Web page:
The Barbet's Lullaby

"My life has recently intersected, in a most personal way, two of Mark Twain's famous quips. One I shall defer to the end of this essay. The other (sometimes attributed to Disraeli), identifies three species of mendacity, each worse than the one before - lies, damned lies, and statistics."

"Just think, I almost got to repeat Mark Twain's most famous line of all: the reports of my death are greatly exaggerated."

-- Stephen J. Gould, The Median Isn't the Message

It is now five months since I stepped out of Bombay. Almost to the day. I can't remember the last time I was in one place for so long. One can count and recount almost every visit outside of the home that was not to a hospital. If the monotony has been insufferable, the breaks have been more so. I'm not sure which I prefer, to hide in the daily routines or to run from the unforeseen experiences. I have come to trust the stability of things. Like the constant, unchanging view of the rain tree outside my window. And, the unpredictable but daily, metronomic call of the coppersmith barbet, that became my diurnal lullaby.

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Charting the Cranium Underneath the Color

A review of:

RACISTS by Kunal Basu; Penguin Books, New Delhi, 2006; Pages 214, Rs.250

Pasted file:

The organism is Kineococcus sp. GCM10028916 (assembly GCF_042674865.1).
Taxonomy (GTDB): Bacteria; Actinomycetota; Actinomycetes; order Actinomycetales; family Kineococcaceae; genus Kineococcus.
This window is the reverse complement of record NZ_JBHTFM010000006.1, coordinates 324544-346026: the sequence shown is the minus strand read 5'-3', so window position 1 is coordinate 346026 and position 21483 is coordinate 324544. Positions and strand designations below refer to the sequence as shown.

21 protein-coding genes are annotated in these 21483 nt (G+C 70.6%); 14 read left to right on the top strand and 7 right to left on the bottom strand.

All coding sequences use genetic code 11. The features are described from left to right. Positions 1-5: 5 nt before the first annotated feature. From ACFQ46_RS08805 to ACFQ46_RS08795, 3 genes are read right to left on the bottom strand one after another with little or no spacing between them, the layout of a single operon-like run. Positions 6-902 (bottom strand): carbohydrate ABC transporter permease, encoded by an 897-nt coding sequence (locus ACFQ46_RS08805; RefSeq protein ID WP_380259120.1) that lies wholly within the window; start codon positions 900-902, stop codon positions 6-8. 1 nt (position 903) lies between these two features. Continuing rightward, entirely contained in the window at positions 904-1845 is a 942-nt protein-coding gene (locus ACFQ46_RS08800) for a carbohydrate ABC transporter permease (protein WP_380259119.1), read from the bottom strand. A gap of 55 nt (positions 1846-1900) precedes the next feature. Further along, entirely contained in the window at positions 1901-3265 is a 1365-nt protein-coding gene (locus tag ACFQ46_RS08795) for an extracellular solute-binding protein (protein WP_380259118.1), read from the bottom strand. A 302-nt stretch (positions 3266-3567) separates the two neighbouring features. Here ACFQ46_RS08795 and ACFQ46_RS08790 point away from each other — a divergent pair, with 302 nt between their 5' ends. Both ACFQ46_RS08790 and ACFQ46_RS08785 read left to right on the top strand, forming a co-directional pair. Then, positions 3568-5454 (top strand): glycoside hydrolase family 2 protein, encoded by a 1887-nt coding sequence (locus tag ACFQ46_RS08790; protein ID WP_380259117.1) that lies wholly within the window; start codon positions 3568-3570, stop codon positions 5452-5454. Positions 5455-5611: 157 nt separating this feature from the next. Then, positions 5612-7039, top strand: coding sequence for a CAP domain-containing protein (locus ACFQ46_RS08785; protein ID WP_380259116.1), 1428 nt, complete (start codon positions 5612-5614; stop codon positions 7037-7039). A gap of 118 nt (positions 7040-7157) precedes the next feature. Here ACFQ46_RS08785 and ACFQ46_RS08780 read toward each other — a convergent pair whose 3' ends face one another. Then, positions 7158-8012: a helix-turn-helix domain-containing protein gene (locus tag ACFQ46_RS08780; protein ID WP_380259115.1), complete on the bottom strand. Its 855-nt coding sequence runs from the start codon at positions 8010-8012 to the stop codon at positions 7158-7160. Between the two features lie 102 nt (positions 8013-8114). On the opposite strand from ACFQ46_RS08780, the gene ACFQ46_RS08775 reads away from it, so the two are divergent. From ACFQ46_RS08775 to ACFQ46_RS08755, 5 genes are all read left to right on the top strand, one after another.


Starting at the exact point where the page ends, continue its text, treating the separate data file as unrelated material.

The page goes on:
Racists by Kunal Basu, is a poignant tale of the scientific racism that was rampant in nineteenth century Europe. The title, simple and suggestive, reeks of what is to come, but falls short in that it is too direct while one begins to anticipate allegorical nibbles and analogies. Considering that racism is an area that is widely discussed but rarely explored with quality literary works even harder to find, it is considered politically taboo thereby stifling true scientific discourse and hence, literary appreciation is due. But think fiction with a spine of racism, and the incomparable To Kill a Mockingbird will still race all others to the top, although it is a trifle unfair to compare these two with their totally different narratives. The similarities end with the boy-girl duo on which the narratives are built with the sole similarity in style being the bildungsroman approach of both, wherein the protagonists evolve physically and mentally with the flow of the story.

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